Not that we couldn’t have guessed it, but two Trumpy moves about the border wall and the FEMA funding, aside from being indefensible policy, tell us what the president’s core re-election strategy is going to be: quadruple down on immigrant-bashing.
As you might have heard Wednesday, President Donald Trump wants his people to hurry up and build the damn wall, as The Washington Post first reported. If it’s not in place by Election Day, the paper reported, Trump fears his base will consider it some kind of betrayal. So finally we have our answer, or at least Trump’s answer, to the what-would-it-take question: He could shoot somebody in the middle of Fifth Avenue and not lose a vote, but evidently he can’t disappointment them on this one.
As you also may have heard, the Department of Homeland Security is moving about $270 million, including $151 million in disaster relief funds, away from FEMA and toward more migrant detention. This came as Hurricane Dorian descended on Puerto Rico, but hey, that’s all right, because Trump is “the best thing that’s ever happened to Puerto Rico!” (Just ask him.) It also comes the week after the administration launched a plan to ditch that sissy 20-day limit on locking up migrant children in order to hold them at the border indefinitely.
We put these together, and it becomes clearer than Trump Water that he’s gearing up to run a campaign built chiefly around stopping what he portrays as the hordes. The announcement last week about indefinite detention was really the first tip-off. It was a huge break with policy that administrations of both parties have abided by for 20 years, and it gives the administration—if a federal judge approves it within 60 days—the leeway to be as mean as it wants.
Now of course your normal administration might think, “Well, you know, pictures of children sleeping on cement floors with Mylar blankets behind cyclone fencing, over captions saying they’ve been in that room for six months now, might be kind of bad for us politically come election time.” But the administration of Trump and Stephen Miller thinks just the opposite: as the election draws near, the meaner the better. They’re only interested in the votes of people who think those kids are criminals anyway.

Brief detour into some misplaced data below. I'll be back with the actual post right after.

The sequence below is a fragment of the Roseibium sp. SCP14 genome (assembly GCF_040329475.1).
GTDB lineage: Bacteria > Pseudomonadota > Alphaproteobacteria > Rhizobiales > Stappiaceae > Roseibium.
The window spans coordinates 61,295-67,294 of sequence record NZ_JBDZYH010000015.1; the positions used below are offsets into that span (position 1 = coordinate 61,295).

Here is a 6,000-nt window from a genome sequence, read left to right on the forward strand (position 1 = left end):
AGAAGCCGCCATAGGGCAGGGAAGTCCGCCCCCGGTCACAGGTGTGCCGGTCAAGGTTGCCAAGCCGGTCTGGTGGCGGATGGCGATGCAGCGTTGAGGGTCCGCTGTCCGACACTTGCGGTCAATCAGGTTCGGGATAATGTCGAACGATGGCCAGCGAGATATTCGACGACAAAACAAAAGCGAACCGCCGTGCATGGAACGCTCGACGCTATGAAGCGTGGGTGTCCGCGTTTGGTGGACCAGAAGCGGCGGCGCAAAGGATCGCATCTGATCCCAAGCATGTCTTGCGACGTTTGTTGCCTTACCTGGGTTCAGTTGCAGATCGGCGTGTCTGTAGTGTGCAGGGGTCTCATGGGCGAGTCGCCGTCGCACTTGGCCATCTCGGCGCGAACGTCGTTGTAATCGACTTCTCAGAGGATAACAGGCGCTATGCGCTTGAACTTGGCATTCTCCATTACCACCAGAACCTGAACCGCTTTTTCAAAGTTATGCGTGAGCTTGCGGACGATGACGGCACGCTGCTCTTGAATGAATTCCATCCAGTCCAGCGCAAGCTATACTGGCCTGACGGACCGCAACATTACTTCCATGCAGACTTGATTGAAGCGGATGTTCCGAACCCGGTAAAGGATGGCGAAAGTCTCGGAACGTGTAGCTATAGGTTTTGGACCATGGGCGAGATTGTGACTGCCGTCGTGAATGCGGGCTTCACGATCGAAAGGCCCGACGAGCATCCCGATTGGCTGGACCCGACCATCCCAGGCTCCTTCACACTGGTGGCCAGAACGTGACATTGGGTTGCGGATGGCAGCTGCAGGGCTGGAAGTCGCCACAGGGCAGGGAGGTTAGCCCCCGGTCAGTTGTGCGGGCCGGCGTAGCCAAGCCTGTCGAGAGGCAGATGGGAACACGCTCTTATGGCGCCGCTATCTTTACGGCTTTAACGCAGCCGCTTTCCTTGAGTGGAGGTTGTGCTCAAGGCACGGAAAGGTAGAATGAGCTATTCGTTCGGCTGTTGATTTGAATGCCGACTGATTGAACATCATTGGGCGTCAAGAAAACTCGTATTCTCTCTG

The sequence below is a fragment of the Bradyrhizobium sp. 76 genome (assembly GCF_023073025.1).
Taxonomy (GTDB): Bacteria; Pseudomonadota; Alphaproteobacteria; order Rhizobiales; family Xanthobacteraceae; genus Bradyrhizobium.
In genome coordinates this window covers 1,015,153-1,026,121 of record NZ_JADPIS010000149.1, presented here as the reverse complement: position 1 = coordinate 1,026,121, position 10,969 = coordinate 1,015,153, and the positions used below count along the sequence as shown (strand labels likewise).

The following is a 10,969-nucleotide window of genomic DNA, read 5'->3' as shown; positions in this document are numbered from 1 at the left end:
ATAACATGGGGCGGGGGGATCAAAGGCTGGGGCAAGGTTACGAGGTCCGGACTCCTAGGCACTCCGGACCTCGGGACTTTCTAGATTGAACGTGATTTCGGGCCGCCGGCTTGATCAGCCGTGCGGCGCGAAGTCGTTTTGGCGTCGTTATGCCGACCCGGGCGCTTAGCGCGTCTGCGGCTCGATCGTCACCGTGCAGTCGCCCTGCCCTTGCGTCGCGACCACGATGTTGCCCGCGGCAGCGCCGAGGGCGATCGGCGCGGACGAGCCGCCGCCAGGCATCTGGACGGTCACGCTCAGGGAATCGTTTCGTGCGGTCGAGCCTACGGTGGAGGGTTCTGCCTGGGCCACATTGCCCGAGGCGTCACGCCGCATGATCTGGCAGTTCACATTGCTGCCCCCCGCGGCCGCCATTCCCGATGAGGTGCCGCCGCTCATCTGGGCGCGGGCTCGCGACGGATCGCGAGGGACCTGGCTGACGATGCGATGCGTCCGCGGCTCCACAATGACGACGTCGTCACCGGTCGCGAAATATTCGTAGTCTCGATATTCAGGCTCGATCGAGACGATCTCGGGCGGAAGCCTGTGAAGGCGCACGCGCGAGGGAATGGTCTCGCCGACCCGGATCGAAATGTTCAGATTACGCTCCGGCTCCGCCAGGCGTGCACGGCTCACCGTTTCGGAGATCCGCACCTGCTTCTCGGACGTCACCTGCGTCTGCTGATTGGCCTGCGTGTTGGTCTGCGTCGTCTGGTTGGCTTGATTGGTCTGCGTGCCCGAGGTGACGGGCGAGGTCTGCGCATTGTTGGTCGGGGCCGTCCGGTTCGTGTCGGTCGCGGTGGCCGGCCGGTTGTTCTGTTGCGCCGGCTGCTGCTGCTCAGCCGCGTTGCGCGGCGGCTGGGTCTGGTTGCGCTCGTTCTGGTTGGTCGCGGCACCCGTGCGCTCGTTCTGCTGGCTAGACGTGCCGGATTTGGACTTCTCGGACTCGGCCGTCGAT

The Washington Post story on the wall is long, but read the whole thing, please. The rewards are numerous. So many different aspects of the authoritarian personality are on display. Trump tells aides to do whatever they have to do to get the wall built, disobey whatever laws they need to disobey, and “don’t worry, I’ll pardon you,” he’s reportedly said. He obsesses about the design and color (you know who else obsessed about monumental design). He’s making the fabricators add sharp tips to the top of each section of wall, to make the effect scarier. He will order the federal government to seize whatever land it needs to get this done.
That in itself is just a staggering, smack-my-damn-head detail for anyone who remembers how right-wingers have carried on about federal eminent domain when it was Democrats seizing land. Nothing gets the Cliven Bundy pitchfork caucus going like the idea of the gummint trespassing on someone’s property. In fact, they had a bang-up fight about eminent domain down in Texas in this year’s legislative session, but the legislators couldn’t agree on what “reform” should look like. Don’t worry, there was nobody to cheer for: On one side were the large landowners and agricultural interests (Texans for Property Rights), and on the other, the oil and gas industries (the Coalition for Critical Infrastructure).
And Trump is going to insert the federal government into that thorny context and start seizing property? Who knows. The way things have been going in this country, the landowners will say it’s all right if Trump does it. He’s a star, and when you’re a star they… you know.
But all that, though it again reveals conservative hypocrisy when it comes to Trump, is a side point. The real point is the campaign.
Imagine the Republican convention next August in Charlotte if the wall is in fact built. By the way, it seems highly unlikely it will be. They’ve built 60 miles of “fence,” with 500-something to go, and Trump is very upset about the pace. But let’s say even half of it is built.
Just picture the Reifenstahlian tributes to Great Leader and his wall that will dance across that Charlotte Jumbotron (the same Jumbotron, interestingly enough, that just eight years prior radiated Barack Obama’s smiling visage as he stood addressing his conventioneers in that same hall, which come to think about it makes Charlotte kind of a psycho choice for the Rs). Imagine the martial music. Imagine the chants. It’s going to be insanely creepy. And Trump will probably find a way to replicate the tableau at all his fall rallies.
And the kids will still be not all right, cooped up in their border pens—again, assuming the plan gets assigned to a friendly judge who rubber stamps it. And that will be the campaign in a nutshell: “You wanted me to stop the invasion, and I stopped it.” It will be a lie, obviously, but it’s what he’ll say.
It didn’t work in 2018, which he tried to make about the caravans. And it didn’t really work so great in 2016, arguably, when he got 3 million fewer votes than Hillary Clinton. But he thinks it works, so it’s what he’ll do, and the more desperate he is, the more extreme and vicious it will get. And the move that stands as probably the ugliest thing he’s done, which is saying something but which I think is the case—the border detentions—will become the centerpiece of the campaign to keep the presidency.
But really. What else did we expect?